5 Thus when measured counterclockwise from the x-axis, coterminal angles end up in the same place. Example: 30 and 390 are coterminal since they differ by and 5 2 are coterminal since they differ by 2. Arc Length Radian measure for angle is based on the length of arc subtended on a circle of radius 1. If a circle instead has radius r, then if an angle θ at the origin is measured in radians the length s of the arc spanned by the angle is s = rθ Examples: 1. Find the length of the arc on a circle radius 10m spanned by an angle of 30. solution: Note that for our formula to work we need the angle to be in radians. ( ) 30 = 30 = Thus s = 10 6 = m 2. Find the angle θ if the arc length is 6m and the radius is 4m. solution: We use the formula s = rθ θ = s r = 6 4 = 3 2 rad

6 Area of a Circular Sector The area of the above section is given by A = 1 2 r2 θ Example: Find the area of the sector of radius 3m and angle θ = 60 solution: 60 = radians, so 3 A = 1 2 r2 θ = 1 2 (3)2 3 = 3 2 m2 6.2 Trigonometry of Right Triangles The primary trigonometric relations for a right triangle are opposite side sin θ = hypotenuse adjacent side cos θ = hypotenuse opposite side tan θ = adjacent side Note that if θ is measured in radians, these definitions line up with that of last section. Example: In the triangle ABC, the angle at B is 90, the angle at A is 18.6 and the side b has length 11.3 cm. Find the measure of the angle at C and find the lengths a and b.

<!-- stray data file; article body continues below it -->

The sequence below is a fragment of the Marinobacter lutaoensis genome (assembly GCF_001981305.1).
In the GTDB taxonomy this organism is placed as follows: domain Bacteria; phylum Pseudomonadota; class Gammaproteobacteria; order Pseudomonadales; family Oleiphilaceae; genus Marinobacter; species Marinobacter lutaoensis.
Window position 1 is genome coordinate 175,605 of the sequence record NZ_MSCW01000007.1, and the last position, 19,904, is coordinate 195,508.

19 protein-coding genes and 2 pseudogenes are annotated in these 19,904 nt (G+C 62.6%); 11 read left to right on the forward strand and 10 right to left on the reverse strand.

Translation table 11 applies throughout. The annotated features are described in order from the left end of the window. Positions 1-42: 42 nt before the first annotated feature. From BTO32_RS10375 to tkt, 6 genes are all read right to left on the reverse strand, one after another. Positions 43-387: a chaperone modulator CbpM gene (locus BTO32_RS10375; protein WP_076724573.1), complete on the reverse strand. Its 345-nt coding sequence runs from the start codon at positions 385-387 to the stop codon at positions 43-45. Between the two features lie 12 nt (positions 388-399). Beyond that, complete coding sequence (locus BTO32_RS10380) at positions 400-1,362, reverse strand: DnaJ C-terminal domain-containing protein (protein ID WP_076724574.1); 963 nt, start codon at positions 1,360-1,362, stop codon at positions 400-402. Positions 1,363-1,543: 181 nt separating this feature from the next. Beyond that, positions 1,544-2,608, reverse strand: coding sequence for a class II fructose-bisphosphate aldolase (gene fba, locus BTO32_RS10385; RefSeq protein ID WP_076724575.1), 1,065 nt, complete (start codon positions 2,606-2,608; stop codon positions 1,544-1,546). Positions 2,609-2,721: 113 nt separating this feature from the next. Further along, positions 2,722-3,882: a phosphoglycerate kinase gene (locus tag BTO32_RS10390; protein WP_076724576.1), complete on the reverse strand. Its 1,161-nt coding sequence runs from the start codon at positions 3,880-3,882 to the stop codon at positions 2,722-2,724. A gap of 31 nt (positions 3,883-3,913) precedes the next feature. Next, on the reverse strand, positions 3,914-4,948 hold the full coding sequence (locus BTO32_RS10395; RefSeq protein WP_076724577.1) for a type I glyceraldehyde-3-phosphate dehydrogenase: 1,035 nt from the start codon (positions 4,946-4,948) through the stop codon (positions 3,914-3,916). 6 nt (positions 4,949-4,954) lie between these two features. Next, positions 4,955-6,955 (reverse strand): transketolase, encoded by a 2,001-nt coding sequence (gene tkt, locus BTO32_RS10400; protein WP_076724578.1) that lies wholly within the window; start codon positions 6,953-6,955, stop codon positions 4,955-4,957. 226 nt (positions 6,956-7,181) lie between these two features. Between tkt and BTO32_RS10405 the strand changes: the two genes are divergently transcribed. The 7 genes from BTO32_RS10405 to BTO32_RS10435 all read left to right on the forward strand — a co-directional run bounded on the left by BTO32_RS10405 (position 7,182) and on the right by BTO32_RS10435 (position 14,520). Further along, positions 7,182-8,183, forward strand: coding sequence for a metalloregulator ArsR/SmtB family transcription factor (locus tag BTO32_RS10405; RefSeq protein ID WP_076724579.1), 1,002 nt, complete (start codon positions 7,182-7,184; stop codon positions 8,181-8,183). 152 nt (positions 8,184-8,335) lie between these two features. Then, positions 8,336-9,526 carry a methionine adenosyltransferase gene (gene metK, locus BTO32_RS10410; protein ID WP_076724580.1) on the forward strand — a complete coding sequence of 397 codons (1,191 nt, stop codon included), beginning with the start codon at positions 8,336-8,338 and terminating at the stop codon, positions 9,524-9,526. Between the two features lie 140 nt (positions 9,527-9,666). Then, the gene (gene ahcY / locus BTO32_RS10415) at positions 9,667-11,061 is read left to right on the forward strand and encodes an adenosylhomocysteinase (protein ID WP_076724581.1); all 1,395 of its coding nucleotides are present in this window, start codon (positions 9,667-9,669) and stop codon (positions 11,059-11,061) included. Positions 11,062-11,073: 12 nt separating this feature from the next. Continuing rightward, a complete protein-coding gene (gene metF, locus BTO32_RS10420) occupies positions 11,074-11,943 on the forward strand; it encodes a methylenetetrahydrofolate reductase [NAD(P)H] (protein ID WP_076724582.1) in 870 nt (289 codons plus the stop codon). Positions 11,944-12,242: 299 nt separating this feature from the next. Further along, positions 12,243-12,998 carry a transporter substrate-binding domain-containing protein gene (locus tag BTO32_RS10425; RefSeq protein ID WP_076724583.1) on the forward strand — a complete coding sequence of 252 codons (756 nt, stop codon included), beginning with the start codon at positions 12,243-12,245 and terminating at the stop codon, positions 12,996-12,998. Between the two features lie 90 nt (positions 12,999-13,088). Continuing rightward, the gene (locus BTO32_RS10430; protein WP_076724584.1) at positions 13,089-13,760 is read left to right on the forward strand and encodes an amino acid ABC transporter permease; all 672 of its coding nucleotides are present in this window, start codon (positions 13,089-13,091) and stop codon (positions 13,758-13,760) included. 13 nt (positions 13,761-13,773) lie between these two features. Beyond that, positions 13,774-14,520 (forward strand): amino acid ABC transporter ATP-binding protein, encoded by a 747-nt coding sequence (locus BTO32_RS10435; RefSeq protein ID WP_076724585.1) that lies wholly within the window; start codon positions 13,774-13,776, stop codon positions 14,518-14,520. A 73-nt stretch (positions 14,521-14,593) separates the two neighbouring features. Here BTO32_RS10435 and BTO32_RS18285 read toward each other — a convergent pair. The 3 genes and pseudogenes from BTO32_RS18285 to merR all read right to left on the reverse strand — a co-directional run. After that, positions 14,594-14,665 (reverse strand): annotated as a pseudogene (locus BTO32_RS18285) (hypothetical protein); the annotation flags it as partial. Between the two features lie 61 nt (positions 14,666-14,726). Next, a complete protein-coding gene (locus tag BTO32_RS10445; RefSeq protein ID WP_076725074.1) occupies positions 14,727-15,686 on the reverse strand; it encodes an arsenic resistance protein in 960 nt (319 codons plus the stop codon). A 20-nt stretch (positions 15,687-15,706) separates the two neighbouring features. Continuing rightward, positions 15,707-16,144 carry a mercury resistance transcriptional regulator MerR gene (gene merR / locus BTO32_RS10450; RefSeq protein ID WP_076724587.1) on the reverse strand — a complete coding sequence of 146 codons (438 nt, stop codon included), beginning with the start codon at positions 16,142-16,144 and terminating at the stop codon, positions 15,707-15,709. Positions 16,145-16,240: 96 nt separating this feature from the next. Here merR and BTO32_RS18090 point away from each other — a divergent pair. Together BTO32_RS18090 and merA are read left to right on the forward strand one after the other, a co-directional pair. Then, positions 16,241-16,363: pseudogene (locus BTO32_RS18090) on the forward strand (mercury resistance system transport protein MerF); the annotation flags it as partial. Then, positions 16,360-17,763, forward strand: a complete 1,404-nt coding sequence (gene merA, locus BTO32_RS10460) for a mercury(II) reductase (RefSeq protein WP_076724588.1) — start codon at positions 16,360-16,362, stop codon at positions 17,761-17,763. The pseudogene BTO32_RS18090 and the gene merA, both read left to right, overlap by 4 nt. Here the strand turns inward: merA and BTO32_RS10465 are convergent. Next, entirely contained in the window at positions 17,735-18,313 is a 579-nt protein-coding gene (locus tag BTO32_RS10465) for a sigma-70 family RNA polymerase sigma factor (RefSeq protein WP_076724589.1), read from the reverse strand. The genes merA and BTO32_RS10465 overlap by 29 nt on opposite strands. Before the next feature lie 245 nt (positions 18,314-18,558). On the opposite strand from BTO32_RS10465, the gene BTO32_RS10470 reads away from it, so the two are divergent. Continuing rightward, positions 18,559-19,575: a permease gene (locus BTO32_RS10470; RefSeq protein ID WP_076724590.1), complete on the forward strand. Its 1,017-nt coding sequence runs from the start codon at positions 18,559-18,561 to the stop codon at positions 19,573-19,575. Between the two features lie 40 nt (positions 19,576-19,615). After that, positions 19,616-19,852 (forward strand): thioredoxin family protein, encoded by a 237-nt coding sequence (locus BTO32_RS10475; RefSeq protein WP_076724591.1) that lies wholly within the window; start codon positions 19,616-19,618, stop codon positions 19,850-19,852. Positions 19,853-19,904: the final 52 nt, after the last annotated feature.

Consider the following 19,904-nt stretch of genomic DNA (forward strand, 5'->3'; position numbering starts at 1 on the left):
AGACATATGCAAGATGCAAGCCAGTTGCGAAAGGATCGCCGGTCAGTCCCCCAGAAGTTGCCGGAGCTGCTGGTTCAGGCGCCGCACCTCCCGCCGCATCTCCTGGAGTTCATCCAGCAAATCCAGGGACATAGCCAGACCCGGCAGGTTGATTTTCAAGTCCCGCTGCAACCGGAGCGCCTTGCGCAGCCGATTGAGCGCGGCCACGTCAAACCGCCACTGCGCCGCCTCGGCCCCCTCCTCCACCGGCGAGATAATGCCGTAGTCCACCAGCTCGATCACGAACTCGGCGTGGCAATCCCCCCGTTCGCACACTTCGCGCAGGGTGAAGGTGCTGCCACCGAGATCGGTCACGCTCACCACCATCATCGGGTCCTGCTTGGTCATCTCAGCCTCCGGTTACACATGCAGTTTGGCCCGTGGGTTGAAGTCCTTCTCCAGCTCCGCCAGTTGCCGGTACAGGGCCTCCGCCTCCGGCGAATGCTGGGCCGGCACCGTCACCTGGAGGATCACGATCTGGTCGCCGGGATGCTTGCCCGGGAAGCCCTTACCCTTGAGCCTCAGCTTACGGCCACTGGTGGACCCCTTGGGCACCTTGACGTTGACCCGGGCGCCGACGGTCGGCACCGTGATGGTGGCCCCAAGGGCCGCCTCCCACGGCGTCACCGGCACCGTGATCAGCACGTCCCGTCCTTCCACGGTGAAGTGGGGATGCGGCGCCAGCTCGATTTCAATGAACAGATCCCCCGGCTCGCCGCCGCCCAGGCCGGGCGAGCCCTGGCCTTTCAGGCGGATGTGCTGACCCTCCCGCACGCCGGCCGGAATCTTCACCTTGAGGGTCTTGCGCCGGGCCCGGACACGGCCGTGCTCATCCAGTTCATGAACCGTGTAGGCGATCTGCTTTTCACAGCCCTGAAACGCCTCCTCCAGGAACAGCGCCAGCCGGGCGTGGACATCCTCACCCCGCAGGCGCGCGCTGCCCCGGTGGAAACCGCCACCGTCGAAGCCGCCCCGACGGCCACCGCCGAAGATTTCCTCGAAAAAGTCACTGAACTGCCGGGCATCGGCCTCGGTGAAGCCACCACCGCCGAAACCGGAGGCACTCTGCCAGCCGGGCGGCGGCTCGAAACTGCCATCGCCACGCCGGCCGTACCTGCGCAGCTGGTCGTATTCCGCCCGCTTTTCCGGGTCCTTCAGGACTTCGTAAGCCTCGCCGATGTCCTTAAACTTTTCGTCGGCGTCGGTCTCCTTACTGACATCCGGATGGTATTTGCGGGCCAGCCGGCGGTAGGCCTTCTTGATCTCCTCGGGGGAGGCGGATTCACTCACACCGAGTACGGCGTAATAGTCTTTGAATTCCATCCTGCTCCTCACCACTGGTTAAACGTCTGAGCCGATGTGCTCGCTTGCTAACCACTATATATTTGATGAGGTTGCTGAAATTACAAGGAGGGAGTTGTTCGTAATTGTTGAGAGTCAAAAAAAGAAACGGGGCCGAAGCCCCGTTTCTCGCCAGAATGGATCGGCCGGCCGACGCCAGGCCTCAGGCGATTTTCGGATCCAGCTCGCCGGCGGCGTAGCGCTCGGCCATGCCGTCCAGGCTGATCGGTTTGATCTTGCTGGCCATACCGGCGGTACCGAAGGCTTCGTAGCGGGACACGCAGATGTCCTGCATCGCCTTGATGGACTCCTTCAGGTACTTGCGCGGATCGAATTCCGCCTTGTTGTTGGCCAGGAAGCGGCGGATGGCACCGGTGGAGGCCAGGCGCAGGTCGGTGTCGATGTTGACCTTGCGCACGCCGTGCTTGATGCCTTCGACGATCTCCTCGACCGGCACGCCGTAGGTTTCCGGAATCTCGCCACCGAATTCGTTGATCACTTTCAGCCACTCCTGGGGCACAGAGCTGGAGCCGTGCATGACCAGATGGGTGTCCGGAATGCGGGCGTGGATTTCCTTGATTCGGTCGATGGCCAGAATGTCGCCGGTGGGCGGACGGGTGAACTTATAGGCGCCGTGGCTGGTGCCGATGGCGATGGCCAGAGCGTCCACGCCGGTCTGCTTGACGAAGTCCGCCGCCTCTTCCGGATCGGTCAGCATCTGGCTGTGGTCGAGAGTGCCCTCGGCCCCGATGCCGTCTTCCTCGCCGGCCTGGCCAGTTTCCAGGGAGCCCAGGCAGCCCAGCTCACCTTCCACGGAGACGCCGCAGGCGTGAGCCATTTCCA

7 solution: The sum of all angles around a triangle is always 180, so the angle at C is = For the side lengths, we notice that sin(18.6 ) = a 11.3 a = 11.3 sin(18.6 ) = 3.6cm cos(18.6 ) = c 11.3 c = 11.3 cos(18.6 ) = 10.7cm Example: Determine the length of the 35th parallel, assuming the earth has radius 6380km. solution: From the diagram, we see AB = BE = Also, DEB = 35 by the alternate internal angle rule. Thus, cos(35 ) = r 6380 r = 6380 cos(35 ) = 5226 The length of the 35th parallel is the circumfrence of the circle with radius r: L = 2r = 2(5226) = 32840km

8 6.3 Trigonometric Functions of an Angular Variable Suppose the line between the point (x, y) is at an angle θ measured counterclockwise from the x-axis. Then by the Pythagorean theorem r = x 2 + y 2. We also have sin θ = y r cos θ = x r tan θ = y x This allows us to take the trig functions of angles greater than 90. Example: The line between the origin and the point ( 4, 3) makes an angle of θ couterclockwise from the x-axis. Find sin θ and cos θ. solution: Thus r = x 2 + y 2 = ( 4) = 25 = 5 sin θ = y r = 3 5 cos θ = x r = 4 5 Example: Find cot(495 ) solution: = 135, so 495 is coterminal with 135. So this angle is in the second quadrant making an angle of = 45 angle with the x-axis. cot(45 ) = 1, but cot is negative in quadrant II, so cot(495 ) = 1 Example: If θ is in the second quadrant, write sin θ and tan θ as functions of cos θ. solution: We know that sin 2 θ + cos 2 θ = 1, so sin θ = ± 1 cos 2 θ Since we are in the second quadrant, sin must be positive, thus we choose the positive one: sin θ = 1 cos 2 θ Now, we know tan θ = sin θ cos θ and we just wrote sin as a function of cos, so we can sub it in: tan θ = 1 cos2 θ cos θ